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(Trent Nelson | The Salt Lake Tribune) Utah offensive linesman Jeremiah Poutasi (73) and teammates call out to Utah fans as the University of Utah prepares to face Arizona State, college football in Tempe, Arizona, Saturday, September 22, 2012.
Utah football: Junior Salt sets high standard for O-line

Junior Salt, an offensive lineman and Utah’s elder statesman, leads by example and with quiet words.

First Published Aug 20 2014 02:39 pm • Last Updated Aug 21 2014 11:27 am

If it seems like Junior Salt has been around the Salt Lake Valley football scene forever, that’s only a little off. Even Kyle Whittingham, guessing off the top of his head, missed Salt’s age by two years.

Salt’s senior season at Brighton High? That would be 2006. He is 26 years old.

At a glance

U.’s projected offensive line starters

LT Jeremiah Poutasi, Jr., 6-6, 320 » Most experienced starter with 22 in last three seasons, eight pancakes last year

LG Junior Salt, Sr., 6-2, 315 » Started all 12 games at right guard in 2013, led with 20 knockdowns

C Saiosi Aiono, Jr., 6-2, 305 »  Started eight games at right tackle last year, playing center for the first time

RG Isaac Asiata, Soph., 6-4, 310 » Started three games at right tackle in 2013, can play tackle or guard

RT J.J. Dielman, Soph., 6-5, 295 » First-year starter, only game action against Weber State in 2013

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Freshman Jackson Barton played for the Bengals as well, but he was 12 when Salt went on his LDS Church mission to Tonga. Still, Barton said he’s dusted off Salt’s high school tape — he didn’t specify if he needed a VCR — to see what he could pick up.

In fact, a lot of the offensive linemen look up to Salt, a 6-foot-2, 315-pound bearded guard. He takes on the father figure role pretty naturally.

"The only time I played with my age group was in high school," he said. "I’ve been one of the oldest guys on the team for a long time, so I’m used to it. I try to do the best I can do, and the guys follow me."

These are the words that inevitably come up around Salt: Maturity. Leadership. Work ethic. He’s an all-business player at this point in his career. When the Pac-12 Network followed him around for a day during fall camp for a TV segment, it revealed his greatest vice is loading up his lunch plate with chicken and chili mac instead of broccoli.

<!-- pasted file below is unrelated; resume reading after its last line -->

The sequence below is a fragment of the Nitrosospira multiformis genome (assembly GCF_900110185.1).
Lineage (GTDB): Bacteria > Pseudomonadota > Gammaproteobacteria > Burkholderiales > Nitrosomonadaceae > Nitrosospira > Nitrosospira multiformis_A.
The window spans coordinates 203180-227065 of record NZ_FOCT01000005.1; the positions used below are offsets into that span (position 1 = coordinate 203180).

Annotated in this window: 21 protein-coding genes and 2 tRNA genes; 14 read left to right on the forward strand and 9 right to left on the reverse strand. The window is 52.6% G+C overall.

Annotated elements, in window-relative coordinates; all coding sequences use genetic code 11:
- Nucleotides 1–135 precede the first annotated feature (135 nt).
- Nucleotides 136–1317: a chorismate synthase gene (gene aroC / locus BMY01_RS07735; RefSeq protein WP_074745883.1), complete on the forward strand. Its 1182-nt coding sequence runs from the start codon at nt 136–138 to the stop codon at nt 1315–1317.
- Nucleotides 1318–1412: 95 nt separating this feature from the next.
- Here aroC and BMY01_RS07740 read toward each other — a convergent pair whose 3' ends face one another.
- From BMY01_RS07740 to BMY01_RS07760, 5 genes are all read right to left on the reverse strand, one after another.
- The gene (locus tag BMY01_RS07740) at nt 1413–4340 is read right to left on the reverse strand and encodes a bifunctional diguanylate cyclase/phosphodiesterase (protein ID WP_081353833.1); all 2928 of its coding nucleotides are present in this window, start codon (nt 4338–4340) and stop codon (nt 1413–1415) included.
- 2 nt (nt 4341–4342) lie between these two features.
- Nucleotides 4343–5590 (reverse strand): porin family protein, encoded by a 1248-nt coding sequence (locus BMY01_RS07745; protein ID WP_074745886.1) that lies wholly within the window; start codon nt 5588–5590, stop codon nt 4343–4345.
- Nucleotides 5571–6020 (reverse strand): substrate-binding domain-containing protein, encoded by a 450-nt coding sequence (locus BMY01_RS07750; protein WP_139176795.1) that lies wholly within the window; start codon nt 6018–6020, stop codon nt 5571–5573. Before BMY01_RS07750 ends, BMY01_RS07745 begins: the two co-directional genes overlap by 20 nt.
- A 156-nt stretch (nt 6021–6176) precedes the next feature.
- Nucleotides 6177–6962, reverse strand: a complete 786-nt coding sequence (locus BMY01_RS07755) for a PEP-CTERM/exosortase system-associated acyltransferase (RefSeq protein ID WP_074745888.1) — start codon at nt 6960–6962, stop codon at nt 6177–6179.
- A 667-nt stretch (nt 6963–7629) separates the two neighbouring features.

In a season in which Utah’s offensive line play will be absolutely critical, in which young players are occupying important roles, Salt gives the unit a foundation and example it needs.

"We just expect our leaders to set the bar, then expect everybody else to meet the level that they set," Whittingham said. "That’s the function of a leader: to set the bar and then rally the troops to rise to that level."

Here’s the situation for the Utes this year: There are four guys back with starting experience, but only one of them — Jeremiah Poutasi at left tackle — will start in the same position he did last year. Salt switches from right guard to left, Isaac Asiata moves in to right guard, and Siaosi Aiono is heading into his first season at center. Right tackle J.J. Dielman is a first-time starter.

Although quarterback Travis Wilson’s season-ending medical condition last year was discovered to not necessarily be related to the hits he took in 2013, a concussion and a hand injury certainly were. The Utes, shifting around the line a bit over the course of the season, gave up 23 sacks.

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Utah doesn’t want to let that happen this year. Wilson, making his return from what was feared would be a career-ending condition, has to stay upright. The Utes have been careful with Wilson, giving him live reps in the smallest of doses, but starting Aug. 28, it will be up to those five to protect him.

Although the Utes are depending on Poutasi to emulate the form he had as a freshman, Salt might be the most solid piece the team has up front. He led the team last year with 20 knockdowns.

Since returning from a hand injury this spring, he’s been everything the team hoped.

"He’s extremely physical. He finishes blocks," offensive line coach Jim Harding said early in fall camp. "Now seeing him in the pads, it shows exactly what I saw on the film from last fall: that he’s a high-level player."

Among teammates, he’s revered as the elder statesman. He’s befriended players on both sides of the ball. He’s among the top performers in the weight room, and doesn’t skip reps. And where others scream and shout to make themselves heard, Salt simply pulls players aside when they make mistakes.

He’d be the last one to yell.

"He’s not like a jerk, he’s like an older brother," Barton said. "For the most part if you mess up, he’ll pull you aside, tell you what you did good, what you need to work on."

For Salt, what also keeps the fire burning is the memory of all those close losses last year, when the Utes’ stamina seemed to fail them against Oregon State, UCLA and Arizona State.

"We came close to winning a lot of games last year," he said. "It came down to the last couple minutes, the last couple drives. I feel like this year, our team has definitely improved on that."

No one needs to tell him he’s not a young man anymore: Salt feels it through his aching body.

He’s in the ice tub every day for at least a few minutes, soothing muscle soreness and easing strain on joints that have started to creak. He spends as much time in treatment as anyone healthy on the team.

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